Any time you are designing a course, a learning experience, or just pitching an idea to your boss or an L&D stakeholder, it’s a story. Even if it does not seem like one, a successful production—whether it is an animated presentation, a virtual supporting example or other content—is based on some fundamental storytelling tactics. It doesn’t have to begin “Once Upon A Time,” it just needs to be constructed the right way for your purpose – To make it a memory.

 

Recording Arts as Reengagement, Social Justice and Pathway — from gettingsmart.com

Key Points

  • After a successful career as a recording artist, David “TC” Ellis created Studio 4 in St. Paul to spot budding music stars.
  • It became a hangout spot for creative young people, most of whom had “dropped out of school due to boredom and a sense that school wasn’t relevant to their lives and dreams.”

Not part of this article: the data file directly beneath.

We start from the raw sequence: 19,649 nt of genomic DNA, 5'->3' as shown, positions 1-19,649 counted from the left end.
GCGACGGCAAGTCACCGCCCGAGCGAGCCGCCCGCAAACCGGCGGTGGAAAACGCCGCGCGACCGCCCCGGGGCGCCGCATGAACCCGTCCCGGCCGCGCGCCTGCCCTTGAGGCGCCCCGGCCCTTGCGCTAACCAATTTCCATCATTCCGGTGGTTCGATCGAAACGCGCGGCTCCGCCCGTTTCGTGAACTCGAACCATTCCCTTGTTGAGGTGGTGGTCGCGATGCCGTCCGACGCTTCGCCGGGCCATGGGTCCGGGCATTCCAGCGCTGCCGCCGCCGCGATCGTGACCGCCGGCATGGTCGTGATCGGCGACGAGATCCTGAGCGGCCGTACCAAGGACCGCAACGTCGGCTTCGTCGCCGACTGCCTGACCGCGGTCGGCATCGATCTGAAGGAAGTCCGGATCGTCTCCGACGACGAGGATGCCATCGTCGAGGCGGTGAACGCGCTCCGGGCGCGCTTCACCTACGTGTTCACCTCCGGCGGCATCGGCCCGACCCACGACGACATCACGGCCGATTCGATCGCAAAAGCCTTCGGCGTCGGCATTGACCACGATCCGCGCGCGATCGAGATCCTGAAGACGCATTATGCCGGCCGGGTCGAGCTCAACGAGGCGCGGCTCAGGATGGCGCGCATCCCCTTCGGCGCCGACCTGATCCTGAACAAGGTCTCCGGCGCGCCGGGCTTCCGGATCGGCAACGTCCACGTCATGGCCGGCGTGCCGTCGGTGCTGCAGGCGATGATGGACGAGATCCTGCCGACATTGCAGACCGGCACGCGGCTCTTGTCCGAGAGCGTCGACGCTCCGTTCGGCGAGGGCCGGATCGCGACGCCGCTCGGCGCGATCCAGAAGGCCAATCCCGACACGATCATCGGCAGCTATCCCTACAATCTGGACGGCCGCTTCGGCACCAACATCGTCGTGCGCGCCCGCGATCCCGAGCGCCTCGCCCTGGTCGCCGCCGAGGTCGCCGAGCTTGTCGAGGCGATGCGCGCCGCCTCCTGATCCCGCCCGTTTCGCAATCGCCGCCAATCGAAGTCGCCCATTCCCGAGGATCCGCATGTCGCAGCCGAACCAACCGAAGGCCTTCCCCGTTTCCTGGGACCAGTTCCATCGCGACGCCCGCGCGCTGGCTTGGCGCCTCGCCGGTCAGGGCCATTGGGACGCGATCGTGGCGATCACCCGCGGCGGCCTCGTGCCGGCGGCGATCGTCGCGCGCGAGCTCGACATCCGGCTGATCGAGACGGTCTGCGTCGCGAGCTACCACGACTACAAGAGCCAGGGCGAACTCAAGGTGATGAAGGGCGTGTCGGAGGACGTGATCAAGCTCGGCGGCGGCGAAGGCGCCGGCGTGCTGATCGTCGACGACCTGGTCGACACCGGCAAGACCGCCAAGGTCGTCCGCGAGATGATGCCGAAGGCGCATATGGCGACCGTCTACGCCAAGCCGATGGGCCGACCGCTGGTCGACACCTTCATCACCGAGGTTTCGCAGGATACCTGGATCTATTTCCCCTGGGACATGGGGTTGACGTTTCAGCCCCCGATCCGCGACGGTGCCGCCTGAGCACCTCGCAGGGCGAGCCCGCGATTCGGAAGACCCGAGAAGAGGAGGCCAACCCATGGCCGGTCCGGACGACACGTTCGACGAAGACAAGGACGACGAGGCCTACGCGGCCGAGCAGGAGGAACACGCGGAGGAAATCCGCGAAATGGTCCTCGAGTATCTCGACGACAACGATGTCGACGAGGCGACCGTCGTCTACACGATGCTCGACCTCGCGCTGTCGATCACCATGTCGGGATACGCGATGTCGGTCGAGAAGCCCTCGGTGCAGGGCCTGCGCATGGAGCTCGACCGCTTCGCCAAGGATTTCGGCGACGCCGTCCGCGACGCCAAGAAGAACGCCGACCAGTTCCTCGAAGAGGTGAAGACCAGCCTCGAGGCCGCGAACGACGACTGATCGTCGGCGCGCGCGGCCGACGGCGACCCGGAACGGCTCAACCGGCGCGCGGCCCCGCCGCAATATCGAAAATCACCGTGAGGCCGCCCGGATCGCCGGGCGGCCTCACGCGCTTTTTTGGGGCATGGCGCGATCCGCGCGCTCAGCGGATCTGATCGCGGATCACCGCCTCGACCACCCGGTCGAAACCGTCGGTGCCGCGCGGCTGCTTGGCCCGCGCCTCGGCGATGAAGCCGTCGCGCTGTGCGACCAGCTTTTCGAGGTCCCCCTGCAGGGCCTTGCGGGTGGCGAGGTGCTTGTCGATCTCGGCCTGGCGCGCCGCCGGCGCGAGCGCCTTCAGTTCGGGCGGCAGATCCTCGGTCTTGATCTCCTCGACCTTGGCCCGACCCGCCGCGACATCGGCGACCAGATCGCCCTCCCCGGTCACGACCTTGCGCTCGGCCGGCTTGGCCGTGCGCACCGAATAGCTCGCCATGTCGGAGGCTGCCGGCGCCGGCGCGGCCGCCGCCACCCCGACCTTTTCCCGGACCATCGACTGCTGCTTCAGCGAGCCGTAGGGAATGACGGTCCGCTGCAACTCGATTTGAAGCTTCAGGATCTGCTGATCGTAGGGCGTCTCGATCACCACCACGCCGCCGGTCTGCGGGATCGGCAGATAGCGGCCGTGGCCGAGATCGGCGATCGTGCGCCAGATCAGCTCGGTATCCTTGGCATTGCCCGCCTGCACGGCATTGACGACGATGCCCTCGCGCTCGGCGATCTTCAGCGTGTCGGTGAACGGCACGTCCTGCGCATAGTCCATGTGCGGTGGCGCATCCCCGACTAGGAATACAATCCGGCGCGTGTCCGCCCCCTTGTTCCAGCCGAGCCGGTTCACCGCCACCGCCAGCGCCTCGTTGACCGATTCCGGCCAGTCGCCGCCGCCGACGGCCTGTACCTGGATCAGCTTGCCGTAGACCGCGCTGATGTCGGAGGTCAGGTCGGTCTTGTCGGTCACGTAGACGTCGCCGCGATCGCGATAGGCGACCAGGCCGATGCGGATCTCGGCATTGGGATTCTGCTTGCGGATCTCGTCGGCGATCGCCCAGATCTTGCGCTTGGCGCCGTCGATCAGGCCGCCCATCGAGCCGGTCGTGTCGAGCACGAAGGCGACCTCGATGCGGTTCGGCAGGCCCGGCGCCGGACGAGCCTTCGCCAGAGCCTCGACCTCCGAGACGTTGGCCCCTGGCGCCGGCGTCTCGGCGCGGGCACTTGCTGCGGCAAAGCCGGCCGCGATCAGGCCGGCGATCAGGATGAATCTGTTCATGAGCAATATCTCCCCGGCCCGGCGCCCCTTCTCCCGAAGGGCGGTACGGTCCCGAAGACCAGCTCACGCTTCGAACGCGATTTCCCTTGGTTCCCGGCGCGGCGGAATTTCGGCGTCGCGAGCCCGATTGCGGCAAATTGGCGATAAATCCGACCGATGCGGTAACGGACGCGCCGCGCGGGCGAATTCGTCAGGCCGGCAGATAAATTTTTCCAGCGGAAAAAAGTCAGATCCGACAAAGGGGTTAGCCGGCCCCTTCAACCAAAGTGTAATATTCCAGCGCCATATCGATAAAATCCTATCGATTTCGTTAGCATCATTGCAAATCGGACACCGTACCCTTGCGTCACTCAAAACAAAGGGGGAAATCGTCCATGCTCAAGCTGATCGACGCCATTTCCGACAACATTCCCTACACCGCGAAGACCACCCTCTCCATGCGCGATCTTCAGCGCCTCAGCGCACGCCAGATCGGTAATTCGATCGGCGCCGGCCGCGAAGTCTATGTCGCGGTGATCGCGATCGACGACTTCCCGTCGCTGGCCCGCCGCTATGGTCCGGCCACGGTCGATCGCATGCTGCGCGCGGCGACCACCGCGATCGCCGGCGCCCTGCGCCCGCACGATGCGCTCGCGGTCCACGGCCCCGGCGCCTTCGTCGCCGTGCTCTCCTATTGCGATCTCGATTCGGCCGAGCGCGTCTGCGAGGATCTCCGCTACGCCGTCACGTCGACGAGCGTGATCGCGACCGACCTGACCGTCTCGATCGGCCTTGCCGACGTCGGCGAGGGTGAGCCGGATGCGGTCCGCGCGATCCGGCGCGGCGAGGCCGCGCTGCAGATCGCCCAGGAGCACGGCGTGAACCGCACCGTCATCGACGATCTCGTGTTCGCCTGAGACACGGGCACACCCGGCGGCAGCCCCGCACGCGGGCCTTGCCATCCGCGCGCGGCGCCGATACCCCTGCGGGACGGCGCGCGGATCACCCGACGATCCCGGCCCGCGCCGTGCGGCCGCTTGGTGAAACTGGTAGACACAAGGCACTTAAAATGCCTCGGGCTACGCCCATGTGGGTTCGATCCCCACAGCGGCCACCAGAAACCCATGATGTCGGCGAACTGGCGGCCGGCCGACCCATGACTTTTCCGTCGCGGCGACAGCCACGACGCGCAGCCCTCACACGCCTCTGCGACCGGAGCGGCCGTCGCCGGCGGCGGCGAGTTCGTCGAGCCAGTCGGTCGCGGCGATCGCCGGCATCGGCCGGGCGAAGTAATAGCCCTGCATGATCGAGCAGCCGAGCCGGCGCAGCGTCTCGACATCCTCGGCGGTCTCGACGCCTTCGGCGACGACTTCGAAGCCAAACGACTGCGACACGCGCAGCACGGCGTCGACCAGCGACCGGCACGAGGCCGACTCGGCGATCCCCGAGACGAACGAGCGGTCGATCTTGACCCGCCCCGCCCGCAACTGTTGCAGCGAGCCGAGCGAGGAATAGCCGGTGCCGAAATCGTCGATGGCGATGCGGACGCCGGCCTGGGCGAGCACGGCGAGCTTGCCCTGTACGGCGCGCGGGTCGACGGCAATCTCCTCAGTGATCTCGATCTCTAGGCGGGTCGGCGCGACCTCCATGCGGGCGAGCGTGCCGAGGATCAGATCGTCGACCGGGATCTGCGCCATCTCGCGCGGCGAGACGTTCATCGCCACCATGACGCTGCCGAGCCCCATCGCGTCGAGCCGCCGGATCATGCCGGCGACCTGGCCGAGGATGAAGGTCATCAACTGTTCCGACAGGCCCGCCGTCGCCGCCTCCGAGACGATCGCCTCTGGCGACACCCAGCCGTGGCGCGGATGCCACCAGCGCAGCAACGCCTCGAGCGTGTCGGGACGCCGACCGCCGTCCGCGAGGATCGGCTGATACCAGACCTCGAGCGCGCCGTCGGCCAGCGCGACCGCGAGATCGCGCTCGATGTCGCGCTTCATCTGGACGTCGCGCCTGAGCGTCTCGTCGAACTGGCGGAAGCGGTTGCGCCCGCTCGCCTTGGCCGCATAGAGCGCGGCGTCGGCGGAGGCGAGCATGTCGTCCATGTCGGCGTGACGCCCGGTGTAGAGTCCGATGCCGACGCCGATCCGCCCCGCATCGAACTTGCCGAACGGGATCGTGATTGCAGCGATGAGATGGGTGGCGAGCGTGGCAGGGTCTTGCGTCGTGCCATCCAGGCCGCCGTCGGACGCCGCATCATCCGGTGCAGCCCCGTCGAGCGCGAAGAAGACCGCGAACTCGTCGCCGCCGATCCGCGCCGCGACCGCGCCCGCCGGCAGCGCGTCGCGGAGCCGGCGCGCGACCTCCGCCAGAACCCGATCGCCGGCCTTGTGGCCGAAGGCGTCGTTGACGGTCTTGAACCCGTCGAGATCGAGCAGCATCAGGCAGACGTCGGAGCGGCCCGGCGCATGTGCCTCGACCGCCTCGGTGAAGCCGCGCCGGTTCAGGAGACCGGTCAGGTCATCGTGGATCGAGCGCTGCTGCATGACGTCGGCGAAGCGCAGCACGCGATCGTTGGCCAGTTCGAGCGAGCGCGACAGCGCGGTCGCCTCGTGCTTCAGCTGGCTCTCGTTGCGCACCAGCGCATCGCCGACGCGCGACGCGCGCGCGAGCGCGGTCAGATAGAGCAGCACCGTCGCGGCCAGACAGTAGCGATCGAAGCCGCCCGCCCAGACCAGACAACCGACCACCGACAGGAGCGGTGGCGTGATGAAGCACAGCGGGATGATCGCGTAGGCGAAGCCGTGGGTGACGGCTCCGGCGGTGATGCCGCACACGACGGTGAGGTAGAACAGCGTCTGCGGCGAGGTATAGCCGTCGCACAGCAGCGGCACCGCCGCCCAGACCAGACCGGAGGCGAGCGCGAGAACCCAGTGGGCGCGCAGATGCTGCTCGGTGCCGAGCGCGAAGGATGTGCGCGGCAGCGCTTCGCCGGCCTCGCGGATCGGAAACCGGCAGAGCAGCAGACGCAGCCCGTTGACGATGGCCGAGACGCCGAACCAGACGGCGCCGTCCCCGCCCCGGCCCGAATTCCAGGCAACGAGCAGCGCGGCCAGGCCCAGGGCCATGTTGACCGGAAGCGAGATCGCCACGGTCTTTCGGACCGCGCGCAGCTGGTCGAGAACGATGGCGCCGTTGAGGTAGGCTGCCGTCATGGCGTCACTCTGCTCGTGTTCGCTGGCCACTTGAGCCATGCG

• Ellis and colleagues then opened the High School for Recording Arts in 1998.

Young people learning how to perform and record music at the High School for Recording Arts

 

Virtual Production Primer — from provideocoalition.com by Damian Allen

Excerpt:

…use this handy guide to educate yourself on the terms and technologies at play in Virtual Production.

An example of ICVFX using Unreal Engine and an LED volume


On somewhat related tangent, also see:


Below is an item regarding the upgrade to Midjourney, which is an example of generative AI that can convert natural language prompts into images.

 

 

Why L&D should be at the forefront of the AI revolution — from managementtoday.co.uk by Bill Borrows
AI means that 50% of all employees will need reskilling or upskilling by 2025, according to the World Economic Forum.

Excerpt (emphasis DSC):